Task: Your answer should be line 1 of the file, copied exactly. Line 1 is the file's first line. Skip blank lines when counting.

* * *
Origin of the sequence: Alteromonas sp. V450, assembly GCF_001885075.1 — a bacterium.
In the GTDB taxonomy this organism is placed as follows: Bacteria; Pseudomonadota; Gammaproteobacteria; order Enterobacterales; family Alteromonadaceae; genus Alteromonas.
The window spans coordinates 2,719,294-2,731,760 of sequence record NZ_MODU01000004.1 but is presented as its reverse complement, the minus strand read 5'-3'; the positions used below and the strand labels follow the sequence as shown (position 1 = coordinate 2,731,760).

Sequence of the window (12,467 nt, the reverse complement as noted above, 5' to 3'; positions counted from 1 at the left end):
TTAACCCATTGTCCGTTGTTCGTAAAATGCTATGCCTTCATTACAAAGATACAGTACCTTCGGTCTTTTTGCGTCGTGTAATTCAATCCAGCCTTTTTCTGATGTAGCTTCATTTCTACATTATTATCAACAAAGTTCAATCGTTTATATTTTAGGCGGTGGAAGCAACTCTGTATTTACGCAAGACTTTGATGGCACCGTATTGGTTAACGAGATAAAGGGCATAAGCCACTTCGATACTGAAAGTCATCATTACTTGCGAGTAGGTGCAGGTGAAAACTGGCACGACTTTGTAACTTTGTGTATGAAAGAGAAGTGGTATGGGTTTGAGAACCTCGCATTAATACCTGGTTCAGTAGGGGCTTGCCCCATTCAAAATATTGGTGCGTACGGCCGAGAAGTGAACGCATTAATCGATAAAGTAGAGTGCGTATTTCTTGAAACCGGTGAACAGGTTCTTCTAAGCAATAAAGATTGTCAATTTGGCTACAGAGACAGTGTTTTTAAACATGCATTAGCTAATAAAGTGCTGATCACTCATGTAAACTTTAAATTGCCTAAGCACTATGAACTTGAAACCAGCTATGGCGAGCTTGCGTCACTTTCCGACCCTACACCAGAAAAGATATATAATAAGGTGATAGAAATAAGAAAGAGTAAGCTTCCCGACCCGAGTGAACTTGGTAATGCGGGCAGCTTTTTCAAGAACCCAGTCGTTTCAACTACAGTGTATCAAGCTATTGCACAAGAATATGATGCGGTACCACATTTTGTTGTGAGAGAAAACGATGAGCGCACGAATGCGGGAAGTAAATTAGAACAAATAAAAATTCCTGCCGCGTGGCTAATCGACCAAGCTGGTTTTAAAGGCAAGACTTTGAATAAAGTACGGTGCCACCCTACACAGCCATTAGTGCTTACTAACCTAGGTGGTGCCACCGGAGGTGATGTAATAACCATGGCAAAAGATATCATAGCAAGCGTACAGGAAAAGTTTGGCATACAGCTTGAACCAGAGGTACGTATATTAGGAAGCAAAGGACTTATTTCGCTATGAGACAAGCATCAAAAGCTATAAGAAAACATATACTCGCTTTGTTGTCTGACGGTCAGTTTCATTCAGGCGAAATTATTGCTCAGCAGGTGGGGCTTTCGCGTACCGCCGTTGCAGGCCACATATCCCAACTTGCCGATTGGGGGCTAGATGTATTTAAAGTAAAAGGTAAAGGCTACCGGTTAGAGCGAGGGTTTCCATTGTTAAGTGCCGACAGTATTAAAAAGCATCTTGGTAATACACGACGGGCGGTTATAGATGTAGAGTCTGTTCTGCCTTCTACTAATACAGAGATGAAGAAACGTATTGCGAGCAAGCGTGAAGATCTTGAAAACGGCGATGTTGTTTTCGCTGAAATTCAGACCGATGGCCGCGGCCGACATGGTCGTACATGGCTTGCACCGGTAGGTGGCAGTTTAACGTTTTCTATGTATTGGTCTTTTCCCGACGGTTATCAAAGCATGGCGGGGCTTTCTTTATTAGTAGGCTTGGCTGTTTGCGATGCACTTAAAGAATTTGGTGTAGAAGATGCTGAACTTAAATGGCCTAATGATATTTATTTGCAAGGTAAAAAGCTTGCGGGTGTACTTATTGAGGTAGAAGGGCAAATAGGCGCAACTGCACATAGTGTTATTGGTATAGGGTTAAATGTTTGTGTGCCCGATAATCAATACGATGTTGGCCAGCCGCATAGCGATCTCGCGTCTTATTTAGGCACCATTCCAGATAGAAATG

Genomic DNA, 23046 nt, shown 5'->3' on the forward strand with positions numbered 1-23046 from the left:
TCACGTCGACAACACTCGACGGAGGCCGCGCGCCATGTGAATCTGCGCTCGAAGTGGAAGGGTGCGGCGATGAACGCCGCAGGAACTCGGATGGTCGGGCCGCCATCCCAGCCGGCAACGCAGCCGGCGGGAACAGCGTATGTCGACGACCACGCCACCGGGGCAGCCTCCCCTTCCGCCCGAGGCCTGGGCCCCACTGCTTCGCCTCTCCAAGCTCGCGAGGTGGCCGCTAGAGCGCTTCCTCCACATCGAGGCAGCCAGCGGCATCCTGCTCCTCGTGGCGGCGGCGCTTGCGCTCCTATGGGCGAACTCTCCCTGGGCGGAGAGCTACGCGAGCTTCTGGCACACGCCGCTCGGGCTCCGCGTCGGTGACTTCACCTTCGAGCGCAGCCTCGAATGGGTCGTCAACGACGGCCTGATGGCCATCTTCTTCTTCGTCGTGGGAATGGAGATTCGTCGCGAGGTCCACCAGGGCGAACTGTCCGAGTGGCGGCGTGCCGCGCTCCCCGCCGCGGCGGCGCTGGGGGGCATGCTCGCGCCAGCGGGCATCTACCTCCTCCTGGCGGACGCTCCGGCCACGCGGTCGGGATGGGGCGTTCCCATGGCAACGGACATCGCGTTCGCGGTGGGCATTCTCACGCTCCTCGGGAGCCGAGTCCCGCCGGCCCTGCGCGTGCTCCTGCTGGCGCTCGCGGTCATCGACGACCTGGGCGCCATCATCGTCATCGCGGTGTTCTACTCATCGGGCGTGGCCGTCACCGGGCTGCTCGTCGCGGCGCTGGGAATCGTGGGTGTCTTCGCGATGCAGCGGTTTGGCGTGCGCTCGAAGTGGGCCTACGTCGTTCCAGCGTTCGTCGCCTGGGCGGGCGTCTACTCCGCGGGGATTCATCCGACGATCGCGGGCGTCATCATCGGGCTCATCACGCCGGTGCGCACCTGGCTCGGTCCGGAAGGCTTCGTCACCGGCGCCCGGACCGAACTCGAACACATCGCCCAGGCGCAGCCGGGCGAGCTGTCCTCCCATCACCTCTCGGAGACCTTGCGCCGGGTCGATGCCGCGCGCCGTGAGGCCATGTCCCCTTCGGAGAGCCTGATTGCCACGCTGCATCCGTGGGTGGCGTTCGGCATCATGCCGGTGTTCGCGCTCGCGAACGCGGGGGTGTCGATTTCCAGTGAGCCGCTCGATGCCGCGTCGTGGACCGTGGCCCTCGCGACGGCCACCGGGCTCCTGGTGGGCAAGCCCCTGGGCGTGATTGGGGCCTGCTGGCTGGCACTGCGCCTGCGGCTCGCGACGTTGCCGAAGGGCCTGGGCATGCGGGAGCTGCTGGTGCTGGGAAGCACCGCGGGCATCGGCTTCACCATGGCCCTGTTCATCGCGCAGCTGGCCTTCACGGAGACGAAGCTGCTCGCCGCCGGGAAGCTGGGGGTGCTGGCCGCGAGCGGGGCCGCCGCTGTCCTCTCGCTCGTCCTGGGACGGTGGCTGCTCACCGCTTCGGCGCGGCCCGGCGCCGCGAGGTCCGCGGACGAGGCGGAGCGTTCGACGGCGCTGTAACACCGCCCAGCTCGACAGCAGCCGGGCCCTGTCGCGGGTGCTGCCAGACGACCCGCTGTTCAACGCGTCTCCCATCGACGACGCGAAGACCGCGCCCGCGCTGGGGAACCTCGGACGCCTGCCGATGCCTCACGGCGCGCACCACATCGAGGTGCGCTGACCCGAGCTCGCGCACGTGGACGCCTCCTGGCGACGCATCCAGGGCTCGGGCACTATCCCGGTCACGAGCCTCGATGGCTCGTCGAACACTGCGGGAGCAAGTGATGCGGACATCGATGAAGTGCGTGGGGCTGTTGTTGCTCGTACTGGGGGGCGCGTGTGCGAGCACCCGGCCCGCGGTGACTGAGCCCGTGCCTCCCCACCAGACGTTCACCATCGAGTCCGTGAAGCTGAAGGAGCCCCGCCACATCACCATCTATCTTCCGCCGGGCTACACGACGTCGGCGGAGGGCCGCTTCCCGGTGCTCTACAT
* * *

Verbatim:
Origin of the sequence: Alteromonas sp. V450, assembly GCF_001885075.1 — a bacterium.